An interesting trend that has emerged in the wake of the current pandemic is the desire for people to safely venture out. Instead of flying somewhere (which some still deem risky) and staying in a traditional hotel, people are instead choosing to stay at short term rentals like those offered by Airbnb and VRBO.
“Short-term rentals initially saw a dip in bookings, plummeting 47% from more than 2.3 million in January to 1.2 million by April. Bookings crept up in the following months, which researchers attribute to several factors:
- Short-term rentals could make social distancing more feasible, with multiple bedroom-units and whole homes to rent.
- More homes are in rural and/or remote vacation markets, a boon for travelers seeking to leave urban areas amid spiking COVID-19 cases.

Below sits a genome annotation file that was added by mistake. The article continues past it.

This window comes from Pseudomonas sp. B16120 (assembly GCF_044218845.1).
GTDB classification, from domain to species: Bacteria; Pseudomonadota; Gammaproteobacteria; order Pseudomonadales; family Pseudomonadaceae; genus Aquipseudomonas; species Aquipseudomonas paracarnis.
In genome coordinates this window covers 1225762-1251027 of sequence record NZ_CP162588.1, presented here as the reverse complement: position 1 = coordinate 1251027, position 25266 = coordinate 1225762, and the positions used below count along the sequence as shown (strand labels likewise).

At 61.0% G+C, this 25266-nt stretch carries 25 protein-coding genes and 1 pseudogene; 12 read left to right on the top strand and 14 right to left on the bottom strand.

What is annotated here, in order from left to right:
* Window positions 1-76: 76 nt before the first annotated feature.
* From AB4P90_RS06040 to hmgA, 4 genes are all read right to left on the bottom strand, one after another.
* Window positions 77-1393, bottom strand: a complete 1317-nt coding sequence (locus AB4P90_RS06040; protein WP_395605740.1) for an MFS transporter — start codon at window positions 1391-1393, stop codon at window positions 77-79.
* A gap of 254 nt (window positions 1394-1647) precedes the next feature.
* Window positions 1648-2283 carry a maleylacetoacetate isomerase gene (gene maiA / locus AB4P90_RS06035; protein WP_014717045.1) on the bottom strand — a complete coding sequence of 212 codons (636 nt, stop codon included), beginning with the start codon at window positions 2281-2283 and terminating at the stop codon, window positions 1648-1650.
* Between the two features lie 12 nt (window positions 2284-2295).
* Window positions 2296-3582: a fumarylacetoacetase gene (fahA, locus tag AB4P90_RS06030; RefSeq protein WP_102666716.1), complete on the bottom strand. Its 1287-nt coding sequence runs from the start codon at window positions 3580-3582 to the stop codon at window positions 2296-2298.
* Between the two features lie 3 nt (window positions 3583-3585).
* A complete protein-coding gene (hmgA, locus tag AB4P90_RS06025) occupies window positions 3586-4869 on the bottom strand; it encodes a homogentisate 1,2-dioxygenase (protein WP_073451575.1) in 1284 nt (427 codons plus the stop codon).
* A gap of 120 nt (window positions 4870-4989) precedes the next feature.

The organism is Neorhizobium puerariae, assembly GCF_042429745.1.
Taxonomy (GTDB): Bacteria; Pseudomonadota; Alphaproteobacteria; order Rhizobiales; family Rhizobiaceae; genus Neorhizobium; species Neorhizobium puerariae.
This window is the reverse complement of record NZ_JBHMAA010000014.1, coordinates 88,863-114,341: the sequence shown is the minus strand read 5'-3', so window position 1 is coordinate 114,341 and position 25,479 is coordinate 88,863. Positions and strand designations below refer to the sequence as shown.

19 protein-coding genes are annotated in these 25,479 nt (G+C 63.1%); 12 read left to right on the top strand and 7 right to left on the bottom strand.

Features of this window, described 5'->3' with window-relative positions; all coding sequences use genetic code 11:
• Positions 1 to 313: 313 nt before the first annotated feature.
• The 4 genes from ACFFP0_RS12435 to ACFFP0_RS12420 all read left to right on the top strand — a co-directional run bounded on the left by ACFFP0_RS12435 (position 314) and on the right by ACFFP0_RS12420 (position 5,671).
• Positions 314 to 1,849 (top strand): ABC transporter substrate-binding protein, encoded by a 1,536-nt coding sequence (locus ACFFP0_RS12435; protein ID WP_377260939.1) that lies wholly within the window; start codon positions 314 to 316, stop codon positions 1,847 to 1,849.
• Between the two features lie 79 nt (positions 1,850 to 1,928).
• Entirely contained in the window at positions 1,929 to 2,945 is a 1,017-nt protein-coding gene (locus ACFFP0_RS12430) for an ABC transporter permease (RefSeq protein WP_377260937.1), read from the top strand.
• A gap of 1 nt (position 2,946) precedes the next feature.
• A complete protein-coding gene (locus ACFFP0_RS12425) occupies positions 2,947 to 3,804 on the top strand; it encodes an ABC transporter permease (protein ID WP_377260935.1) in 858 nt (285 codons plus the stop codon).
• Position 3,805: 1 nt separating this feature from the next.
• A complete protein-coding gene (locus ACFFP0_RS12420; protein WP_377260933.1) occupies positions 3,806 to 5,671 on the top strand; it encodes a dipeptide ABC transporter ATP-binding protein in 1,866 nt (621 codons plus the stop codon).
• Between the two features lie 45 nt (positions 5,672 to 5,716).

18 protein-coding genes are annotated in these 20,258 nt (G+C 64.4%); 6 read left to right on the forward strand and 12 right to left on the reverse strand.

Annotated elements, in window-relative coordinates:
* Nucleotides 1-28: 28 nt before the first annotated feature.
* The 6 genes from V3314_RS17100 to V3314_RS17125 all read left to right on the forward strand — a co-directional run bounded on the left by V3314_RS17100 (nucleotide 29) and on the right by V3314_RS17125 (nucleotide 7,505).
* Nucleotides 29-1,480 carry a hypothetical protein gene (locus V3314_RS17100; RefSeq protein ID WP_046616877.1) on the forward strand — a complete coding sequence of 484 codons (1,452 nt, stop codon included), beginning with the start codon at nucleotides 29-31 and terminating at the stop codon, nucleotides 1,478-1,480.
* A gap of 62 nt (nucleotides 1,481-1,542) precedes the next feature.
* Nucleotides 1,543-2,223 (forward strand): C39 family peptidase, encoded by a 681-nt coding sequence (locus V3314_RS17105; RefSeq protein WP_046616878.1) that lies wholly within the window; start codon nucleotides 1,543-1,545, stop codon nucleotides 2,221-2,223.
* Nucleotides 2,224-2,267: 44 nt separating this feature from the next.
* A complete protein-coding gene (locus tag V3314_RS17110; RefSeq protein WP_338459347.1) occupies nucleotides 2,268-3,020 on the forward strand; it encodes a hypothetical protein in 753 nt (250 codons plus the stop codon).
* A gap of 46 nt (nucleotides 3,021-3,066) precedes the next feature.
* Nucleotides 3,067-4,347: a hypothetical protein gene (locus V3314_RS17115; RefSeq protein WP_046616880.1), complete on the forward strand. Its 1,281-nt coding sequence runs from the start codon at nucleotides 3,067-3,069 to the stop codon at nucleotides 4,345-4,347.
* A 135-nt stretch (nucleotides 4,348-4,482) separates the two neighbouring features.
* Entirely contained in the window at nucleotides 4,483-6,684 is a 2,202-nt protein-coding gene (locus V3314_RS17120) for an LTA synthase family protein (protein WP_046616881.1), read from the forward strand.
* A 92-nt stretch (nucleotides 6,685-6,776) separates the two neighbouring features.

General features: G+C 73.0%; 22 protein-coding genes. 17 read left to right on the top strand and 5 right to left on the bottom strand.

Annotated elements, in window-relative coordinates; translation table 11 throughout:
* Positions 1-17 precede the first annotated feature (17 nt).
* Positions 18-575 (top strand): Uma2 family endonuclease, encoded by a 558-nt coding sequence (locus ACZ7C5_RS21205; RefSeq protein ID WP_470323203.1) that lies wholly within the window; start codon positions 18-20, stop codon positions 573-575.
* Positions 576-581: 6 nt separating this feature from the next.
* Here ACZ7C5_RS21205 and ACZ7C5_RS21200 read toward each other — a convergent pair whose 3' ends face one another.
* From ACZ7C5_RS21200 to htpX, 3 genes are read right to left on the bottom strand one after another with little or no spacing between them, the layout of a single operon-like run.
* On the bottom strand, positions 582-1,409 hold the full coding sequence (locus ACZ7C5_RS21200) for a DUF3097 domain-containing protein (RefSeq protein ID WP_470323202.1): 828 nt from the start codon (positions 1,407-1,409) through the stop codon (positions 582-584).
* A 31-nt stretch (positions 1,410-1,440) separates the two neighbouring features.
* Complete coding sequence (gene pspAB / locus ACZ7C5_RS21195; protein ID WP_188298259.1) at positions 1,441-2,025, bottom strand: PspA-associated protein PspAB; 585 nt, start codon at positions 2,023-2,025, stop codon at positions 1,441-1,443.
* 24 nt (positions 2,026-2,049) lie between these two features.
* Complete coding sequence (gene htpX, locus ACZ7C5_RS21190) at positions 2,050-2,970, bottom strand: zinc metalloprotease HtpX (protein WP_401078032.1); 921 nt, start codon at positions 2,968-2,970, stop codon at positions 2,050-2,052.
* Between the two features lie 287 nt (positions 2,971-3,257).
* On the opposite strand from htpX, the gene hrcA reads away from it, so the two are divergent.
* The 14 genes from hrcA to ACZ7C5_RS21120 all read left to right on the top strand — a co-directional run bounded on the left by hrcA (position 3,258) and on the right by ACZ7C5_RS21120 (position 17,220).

- Most have full-service amenities, including kitchens, making longer-term stays more convenient”
In fact, Airbnb is doubling down on this trend. They note that “the volume of reviews by US guests mentioning “remote working” or “work remotely” since the start of the pandemic has nearly tripled from the same period last year.”
Another way to think about the workation is like a more temporary digital nomad (who often use Airbnb or hostels as their landing points) and that’s where we are going next.
Workation versus Bleisure versus Digital Nomad
A workation is really just a variation or extension of some other popular forms of travel that combine work and pleasure. That said, the workation does have some unique nuances to it work noting.
The words Bleisure and Digital Nomad have become parts of our common vocabulary in past years. Let’s define them:
- Bleisure: combining business travel with leisure travel (e.g. the company pays you to travel to NYC to visit a client and you stay for an extended weekend – on your own dime). Learn more about Bleisure here.